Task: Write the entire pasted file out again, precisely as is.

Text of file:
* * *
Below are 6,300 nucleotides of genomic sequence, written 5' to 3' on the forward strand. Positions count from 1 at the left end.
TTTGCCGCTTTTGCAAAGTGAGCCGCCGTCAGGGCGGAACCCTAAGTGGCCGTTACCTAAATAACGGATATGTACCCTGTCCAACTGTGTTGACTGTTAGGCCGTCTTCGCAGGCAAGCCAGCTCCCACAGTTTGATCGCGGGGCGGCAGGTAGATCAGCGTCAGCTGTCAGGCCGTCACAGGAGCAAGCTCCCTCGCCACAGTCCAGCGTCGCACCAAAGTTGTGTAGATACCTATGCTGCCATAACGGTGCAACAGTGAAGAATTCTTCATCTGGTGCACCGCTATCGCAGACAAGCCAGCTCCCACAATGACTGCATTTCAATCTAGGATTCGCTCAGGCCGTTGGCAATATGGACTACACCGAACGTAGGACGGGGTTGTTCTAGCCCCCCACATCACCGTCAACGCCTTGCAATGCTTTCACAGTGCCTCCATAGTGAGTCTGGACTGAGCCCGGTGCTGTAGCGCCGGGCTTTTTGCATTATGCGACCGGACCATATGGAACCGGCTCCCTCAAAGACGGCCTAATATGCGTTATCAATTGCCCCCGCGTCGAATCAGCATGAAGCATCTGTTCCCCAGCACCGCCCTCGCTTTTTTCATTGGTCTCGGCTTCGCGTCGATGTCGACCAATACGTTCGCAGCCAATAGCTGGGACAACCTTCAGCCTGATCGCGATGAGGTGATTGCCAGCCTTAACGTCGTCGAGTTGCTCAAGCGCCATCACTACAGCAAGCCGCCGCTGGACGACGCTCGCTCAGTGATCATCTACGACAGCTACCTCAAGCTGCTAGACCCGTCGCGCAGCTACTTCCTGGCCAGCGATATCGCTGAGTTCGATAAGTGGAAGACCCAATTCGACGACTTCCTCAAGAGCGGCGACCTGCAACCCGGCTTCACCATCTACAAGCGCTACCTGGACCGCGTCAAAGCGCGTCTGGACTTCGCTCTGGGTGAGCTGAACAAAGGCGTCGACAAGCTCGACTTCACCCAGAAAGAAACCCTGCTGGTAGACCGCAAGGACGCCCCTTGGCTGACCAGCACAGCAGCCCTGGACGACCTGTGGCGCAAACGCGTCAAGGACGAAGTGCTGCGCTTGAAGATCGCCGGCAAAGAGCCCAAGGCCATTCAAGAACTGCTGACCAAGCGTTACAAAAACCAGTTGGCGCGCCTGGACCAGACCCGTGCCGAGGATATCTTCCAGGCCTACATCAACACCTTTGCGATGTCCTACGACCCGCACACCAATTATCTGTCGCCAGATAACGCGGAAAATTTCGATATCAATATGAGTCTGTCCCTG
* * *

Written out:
Below are 6,300 nucleotides of genomic sequence, written 5' to 3' on the forward strand. Positions count from 1 at the left end.
TTTGCCGCTTTTGCAAAGTGAGCCGCCGTCAGGGCGGAACCCTAAGTGGCCGTTACCTAAATAACGGATATGTACCCTGTCCAACTGTGTTGACTGTTAGGCCGTCTTCGCAGGCAAGCCAGCTCCCACAGTTTGATCGCGGGGCGGCAGGTAGATCAGCGTCAGCTGTCAGGCCGTCACAGGAGCAAGCTCCCTCGCCACAGTCCAGCGTCGCACCAAAGTTGTGTAGATACCTATGCTGCCATAACGGTGCAACAGTGAAGAATTCTTCATCTGGTGCACCGCTATCGCAGACAAGCCAGCTCCCACAATGACTGCATTTCAATCTAGGATTCGCTCAGGCCGTTGGCAATATGGACTACACCGAACGTAGGACGGGGTTGTTCTAGCCCCCCACATCACCGTCAACGCCTTGCAATGCTTTCACAGTGCCTCCATAGTGAGTCTGGACTGAGCCCGGTGCTGTAGCGCCGGGCTTTTTGCATTATGCGACCGGACCATATGGAACCGGCTCCCTCAAAGACGGCCTAATATGCGTTATCAATTGCCCCCGCGTCGAATCAGCATGAAGCATCTGTTCCCCAGCACCGCCCTCGCTTTTTTCATTGGTCTCGGCTTCGCGTCGATGTCGACCAATACGTTCGCAGCCAATAGCTGGGACAACCTTCAGCCTGATCGCGATGAGGTGATTGCCAGCCTTAACGTCGTCGAGTTGCTCAAGCGCCATCACTACAGCAAGCCGCCGCTGGACGACGCTCGCTCAGTGATCATCTACGACAGCTACCTCAAGCTGCTAGACCCGTCGCGCAGCTACTTCCTGGCCAGCGATATCGCTGAGTTCGATAAGTGGAAGACCCAATTCGACGACTTCCTCAAGAGCGGCGACCTGCAACCCGGCTTCACCATCTACAAGCGCTACCTGGACCGCGTCAAAGCGCGTCTGGACTTCGCTCTGGGTGAGCTGAACAAAGGCGTCGACAAGCTCGACTTCACCCAGAAAGAAACCCTGCTGGTAGACCGCAAGGACGCCCCTTGGCTGACCAGCACAGCAGCCCTGGACGACCTGTGGCGCAAACGCGTCAAGGACGAAGTGCTGCGCTTGAAGATCGCCGGCAAAGAGCCCAAGGCCATTCAAGAACTGCTGACCAAGCGTTACAAAAACCAGTTGGCGCGCCTGGACCAGACCCGTGCCGAGGATATCTTCCAGGCCTACATCAACACCTTTGCGATGTCCTACGACCCGCACACCAATTATCTGTCGCCAGATAACGCGGAAAATTTCGATATCAATATGAGTCTGTCCCTG